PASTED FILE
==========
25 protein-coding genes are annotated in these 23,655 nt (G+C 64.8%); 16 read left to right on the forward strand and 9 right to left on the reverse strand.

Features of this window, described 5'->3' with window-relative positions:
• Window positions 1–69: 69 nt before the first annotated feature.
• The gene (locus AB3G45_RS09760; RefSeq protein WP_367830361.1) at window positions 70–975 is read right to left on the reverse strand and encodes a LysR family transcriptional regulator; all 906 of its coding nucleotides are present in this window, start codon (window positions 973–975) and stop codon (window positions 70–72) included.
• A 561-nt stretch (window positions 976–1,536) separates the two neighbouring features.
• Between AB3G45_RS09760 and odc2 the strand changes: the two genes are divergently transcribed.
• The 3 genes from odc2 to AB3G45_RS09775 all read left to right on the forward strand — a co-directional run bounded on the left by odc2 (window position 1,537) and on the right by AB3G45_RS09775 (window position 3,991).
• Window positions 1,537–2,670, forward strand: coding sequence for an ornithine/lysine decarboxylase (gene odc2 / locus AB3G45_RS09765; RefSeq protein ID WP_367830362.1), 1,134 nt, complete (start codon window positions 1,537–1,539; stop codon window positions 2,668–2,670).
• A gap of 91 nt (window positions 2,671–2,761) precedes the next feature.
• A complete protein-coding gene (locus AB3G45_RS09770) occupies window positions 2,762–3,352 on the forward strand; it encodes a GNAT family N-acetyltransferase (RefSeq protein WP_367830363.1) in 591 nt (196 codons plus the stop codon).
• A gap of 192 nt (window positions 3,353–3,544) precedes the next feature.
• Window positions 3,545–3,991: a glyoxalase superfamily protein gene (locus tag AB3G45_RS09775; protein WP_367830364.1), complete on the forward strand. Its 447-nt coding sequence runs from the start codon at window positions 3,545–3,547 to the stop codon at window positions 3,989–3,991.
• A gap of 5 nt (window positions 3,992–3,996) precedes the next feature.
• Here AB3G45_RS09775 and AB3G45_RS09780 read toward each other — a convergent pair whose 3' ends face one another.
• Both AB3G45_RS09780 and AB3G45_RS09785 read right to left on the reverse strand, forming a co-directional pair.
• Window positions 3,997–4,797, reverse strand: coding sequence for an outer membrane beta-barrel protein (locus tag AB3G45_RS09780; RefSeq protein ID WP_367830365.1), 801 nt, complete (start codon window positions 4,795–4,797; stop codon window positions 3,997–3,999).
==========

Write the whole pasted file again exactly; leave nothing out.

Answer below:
25 protein-coding genes are annotated in these 23,655 nt (G+C 64.8%); 16 read left to right on the forward strand and 9 right to left on the reverse strand.

Features of this window, described 5'->3' with window-relative positions:
• Window positions 1–69: 69 nt before the first annotated feature.
• The gene (locus AB3G45_RS09760; RefSeq protein WP_367830361.1) at window positions 70–975 is read right to left on the reverse strand and encodes a LysR family transcriptional regulator; all 906 of its coding nucleotides are present in this window, start codon (window positions 973–975) and stop codon (window positions 70–72) included.
• A 561-nt stretch (window positions 976–1,536) separates the two neighbouring features.
• Between AB3G45_RS09760 and odc2 the strand changes: the two genes are divergently transcribed.
• The 3 genes from odc2 to AB3G45_RS09775 all read left to right on the forward strand — a co-directional run bounded on the left by odc2 (window position 1,537) and on the right by AB3G45_RS09775 (window position 3,991).
• Window positions 1,537–2,670, forward strand: coding sequence for an ornithine/lysine decarboxylase (gene odc2 / locus AB3G45_RS09765; RefSeq protein ID WP_367830362.1), 1,134 nt, complete (start codon window positions 1,537–1,539; stop codon window positions 2,668–2,670).
• A gap of 91 nt (window positions 2,671–2,761) precedes the next feature.
• A complete protein-coding gene (locus AB3G45_RS09770) occupies window positions 2,762–3,352 on the forward strand; it encodes a GNAT family N-acetyltransferase (RefSeq protein WP_367830363.1) in 591 nt (196 codons plus the stop codon).
• A gap of 192 nt (window positions 3,353–3,544) precedes the next feature.
• Window positions 3,545–3,991: a glyoxalase superfamily protein gene (locus tag AB3G45_RS09775; protein WP_367830364.1), complete on the forward strand. Its 447-nt coding sequence runs from the start codon at window positions 3,545–3,547 to the stop codon at window positions 3,989–3,991.
• A gap of 5 nt (window positions 3,992–3,996) precedes the next feature.
• Here AB3G45_RS09775 and AB3G45_RS09780 read toward each other — a convergent pair whose 3' ends face one another.
• Both AB3G45_RS09780 and AB3G45_RS09785 read right to left on the reverse strand, forming a co-directional pair.
• Window positions 3,997–4,797, reverse strand: coding sequence for an outer membrane beta-barrel protein (locus tag AB3G45_RS09780; RefSeq protein ID WP_367830365.1), 801 nt, complete (start codon window positions 4,795–4,797; stop codon window positions 3,997–3,999).